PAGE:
Generally, if you receive property in a nontaxable exchange, the basis of the property you receive is the same as the adjusted basis of the property you gave up. Special rules apply in determining the basis and figuring the MACRS depreciation deduction and special depreciation allowance for property acquired in a like-kind exchange or involuntary conversion. See Like-kind exchanges and involuntary conversions under How Much Can You Deduct in chapter 3 and Figuring the Deduction for Property Acquired in a Nontaxable Exchange in chapter 4.
There are also special rules for determining the basis of MACRS property involved in a like-kind exchange or involuntary conversion when the property is contained in a general asset account. See How Do You Use General Asset Accounts in chapter 4.taxmap/pubs/p946-005.htm#en_us_publink1000107376
To find your property's basis for depreciation, you may have to make certain adjustments (increases and decreases) to the basis of the property for events occurring between the time you acquired the property and the time you placed it in service. These events could include the following.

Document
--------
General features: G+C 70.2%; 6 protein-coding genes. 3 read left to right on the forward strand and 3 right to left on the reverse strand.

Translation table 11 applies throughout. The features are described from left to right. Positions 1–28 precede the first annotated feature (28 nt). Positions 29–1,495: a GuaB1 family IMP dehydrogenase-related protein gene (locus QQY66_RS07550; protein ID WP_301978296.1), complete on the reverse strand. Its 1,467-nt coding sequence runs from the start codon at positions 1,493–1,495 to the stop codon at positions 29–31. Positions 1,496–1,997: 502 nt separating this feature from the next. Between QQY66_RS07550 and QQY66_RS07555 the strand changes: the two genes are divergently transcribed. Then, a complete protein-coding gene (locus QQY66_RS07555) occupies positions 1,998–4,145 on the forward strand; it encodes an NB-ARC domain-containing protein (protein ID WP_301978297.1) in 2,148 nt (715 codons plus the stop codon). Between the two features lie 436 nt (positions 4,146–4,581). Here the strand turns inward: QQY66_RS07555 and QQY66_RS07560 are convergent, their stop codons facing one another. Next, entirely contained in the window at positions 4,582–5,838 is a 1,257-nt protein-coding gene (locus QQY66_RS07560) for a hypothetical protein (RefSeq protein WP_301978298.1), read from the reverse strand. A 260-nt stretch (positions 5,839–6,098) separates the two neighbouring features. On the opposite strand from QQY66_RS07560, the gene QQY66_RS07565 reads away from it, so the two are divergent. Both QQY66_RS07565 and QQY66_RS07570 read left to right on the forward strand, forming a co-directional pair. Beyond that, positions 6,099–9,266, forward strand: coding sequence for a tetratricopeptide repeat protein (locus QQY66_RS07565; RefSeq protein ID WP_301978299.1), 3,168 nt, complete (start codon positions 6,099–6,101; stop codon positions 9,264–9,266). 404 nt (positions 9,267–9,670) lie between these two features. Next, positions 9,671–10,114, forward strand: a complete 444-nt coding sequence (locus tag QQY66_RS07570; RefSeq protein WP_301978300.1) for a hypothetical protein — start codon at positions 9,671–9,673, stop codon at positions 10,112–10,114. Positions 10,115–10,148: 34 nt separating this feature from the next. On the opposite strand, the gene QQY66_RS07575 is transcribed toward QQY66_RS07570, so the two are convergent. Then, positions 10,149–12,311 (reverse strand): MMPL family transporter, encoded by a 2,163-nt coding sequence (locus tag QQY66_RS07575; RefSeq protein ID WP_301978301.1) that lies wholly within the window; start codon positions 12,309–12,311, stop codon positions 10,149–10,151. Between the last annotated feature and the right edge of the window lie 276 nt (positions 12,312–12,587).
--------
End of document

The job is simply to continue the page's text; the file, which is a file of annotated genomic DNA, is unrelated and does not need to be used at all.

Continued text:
- Installing utility lines.
- Paying legal fees for perfecting the title.
- Settling zoning issues.
- Receiving rebates.
- Incurring a casualty or theft loss.
For a discussion of adjustments to the basis of your property, see Adjusted Basis
in Publication 551.
If you depreciate your property under MACRS, you also may have to reduce your basis by certain deductions and credits with respect to the property. For more information, see What Is the Basis For Depreciation in chapter 4.taxmap/pubs/p946-005.htm#en_us_publink1000107377
You must reduce the basis of property by the depreciation allowed or allowable, whichever is greater. Depreciation allowed is depreciation you actually deducted (from which you received a tax benefit). Depreciation allowable is depreciation you are entitled to deduct.
If you do not claim depreciation you are entitled to deduct, you must still reduce the basis of the property by the full amount of depreciation allowable.
If you deduct more depreciation than you should, you must reduce your basis by any amount deducted from which you received a tax benefit (the depreciation allowed).